Judge refuses to delay Chauvin trial, jury selection nears end

Judge says delay would not stop publicity surrounding landmark case, only two jurors remain to be seated.

Defence lawyer Eric Nelson introduces Derek Chauvin to potential jurors during jury selection in his trial in Minneapolis, Minnesota on March 15, 2021, in this courtroom sketch from a video feed of the proceedings [File: Jane Rosenberg/Reuters]
Defence lawyer Eric Nelson introduces Derek Chauvin to potential jurors during jury selection in his trial in Minneapolis, Minnesota on March 15, 2021, in this courtroom sketch from a video feed of the proceedings [File: Jane Rosenberg/Reuters]

A judge on Friday denied a defence request to delay or move the trial of a former Minneapolis police officer charged in George Floyd’s death after the announcement of a $27m settlement for Floyd’s family raised concern about a tainted jury as jury selection neared its end.

Eric Nelson, the lead lawyer for former Minneapolis police officer Derek Chauvin, has complained to the court that publicity around the trial has tainted the jury pool in and around Minneapolis, citing in particular the settlement to their wrongful death civil lawsuit.

Hennepin County District Judge Peter Cahill, who has called the timing “unfortunate”, said he thought a delay would do nothing to stem the problem of pretrial publicity. As for moving the trial, he said there is no place in Minnesota that has not been touched by that publicity.

The rulings were a blow to Chauvin’s defence.

Derek Chauvin, the former Minneapolis police officer facing murder charge in the death of George Floyd, is introduced to potential jurors during jury selection in his trial in Minneapolis, Minnesota on March 15, 2021, in this courtroom sketch from a video feed of the proceedings [File: Jane Rosenberg/Reuters]

Floyd, who was Black, was declared dead on May 25 after Chauvin, who is white, pressed his knee on Floyd’s neck for about nine minutes while he was handcuffed and pleading that he could not breathe.

Floyd’s death, captured on a widely seen bystander video, set off months of protests across the country and led to a national reckoning on racial justice.

Chauvin, 44, has pleaded not guilty to second-degree murder, third-degree murder and manslaughter charges arising from Floyd’s death and has said he correctly followed his police training. He faces up to 40 years in prison if convicted of the most serious charge.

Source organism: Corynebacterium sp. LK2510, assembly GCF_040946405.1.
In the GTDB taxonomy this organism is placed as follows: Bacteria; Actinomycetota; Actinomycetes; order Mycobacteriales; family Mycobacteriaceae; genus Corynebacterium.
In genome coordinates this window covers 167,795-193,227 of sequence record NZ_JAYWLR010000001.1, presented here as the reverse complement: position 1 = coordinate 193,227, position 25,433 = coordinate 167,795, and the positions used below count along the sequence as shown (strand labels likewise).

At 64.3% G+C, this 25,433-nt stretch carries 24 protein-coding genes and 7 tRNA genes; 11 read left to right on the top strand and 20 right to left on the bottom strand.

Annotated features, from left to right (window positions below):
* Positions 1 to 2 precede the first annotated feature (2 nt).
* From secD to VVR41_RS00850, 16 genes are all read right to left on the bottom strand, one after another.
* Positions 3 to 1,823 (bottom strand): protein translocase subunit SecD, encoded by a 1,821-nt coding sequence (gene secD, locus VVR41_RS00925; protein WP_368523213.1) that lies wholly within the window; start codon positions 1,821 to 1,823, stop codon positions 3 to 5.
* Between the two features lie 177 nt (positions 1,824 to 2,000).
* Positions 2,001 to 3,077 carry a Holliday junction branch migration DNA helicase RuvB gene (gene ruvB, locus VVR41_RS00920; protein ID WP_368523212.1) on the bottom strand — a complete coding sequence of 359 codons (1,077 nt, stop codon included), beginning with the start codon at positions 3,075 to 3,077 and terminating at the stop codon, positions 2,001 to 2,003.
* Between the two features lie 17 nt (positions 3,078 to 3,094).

In a separate ruling, Hennepin County Judge Peter Cahill said he would allow the jury to hear limited evidence from Floyd’s 2019 arrest, but only that pertaining to the cause of Floyd’s death in 2020.

He acknowledged there are several similarities between the two incidents, including that Floyd swallowed drugs after police confronted him.

Cahill said the jury could see a portion of the 2019 video from police body-worn cameras showing up to the point where they remove Floyd from the car and handcuff him. The jury could also see images of the pills found in the car seat in the 2019 arrest.

A ‘justice for George’ sign is displayed while people demonstrate as jury selection begins in Minneapolis for the trial of Derek Chauvin, the former policeman accused of killing Floyd, during a march in Portland, Oregon, on March 8, 2021 [File: Maranie Staab/Reuters]

The judge also said the defence could call the paramedic who treated Floyd to testify on his “bodily reaction” to swallowing drugs.

Prosecutor Matthew Frank said the defence was simply looking for a backdoor way to portray Floyd as a bad person, and the only relevant issue in Floyd’s death is how he was treated by police.

12 of 14 jurors

Jury selection continued on Friday after 12 jurors were seated on Thursday afternoon.

The three members seated on Thursday — two white women and a Black woman — joined a group of jurors diverse in race and age, drawn from in and around Minnesota’s largest city since the trial began last week.

Lawyer Ben Crump and Philonise Floyd, George Floyd’s brother, join hands as they enter for a news conference to announce a $27m settlement with the City of Minneapolis on March 12, 2021 [File: Nicholas Pfosi/Reuters]

The court still seeks to select two alternates to join the 12 jurors.

Cahill continued questioning potential jurors on Friday, excusing one woman, identified as Juror 99, who worked with police previously and said she believed more facts needed to be aired.

Cahill excused herself from the case, and from being a possible juror in future cases.

With only two jurors left to seat, selection could finish by Friday. Opening arguments in Chauvin’s trial are scheduled for March 29.

Source: News Agencies

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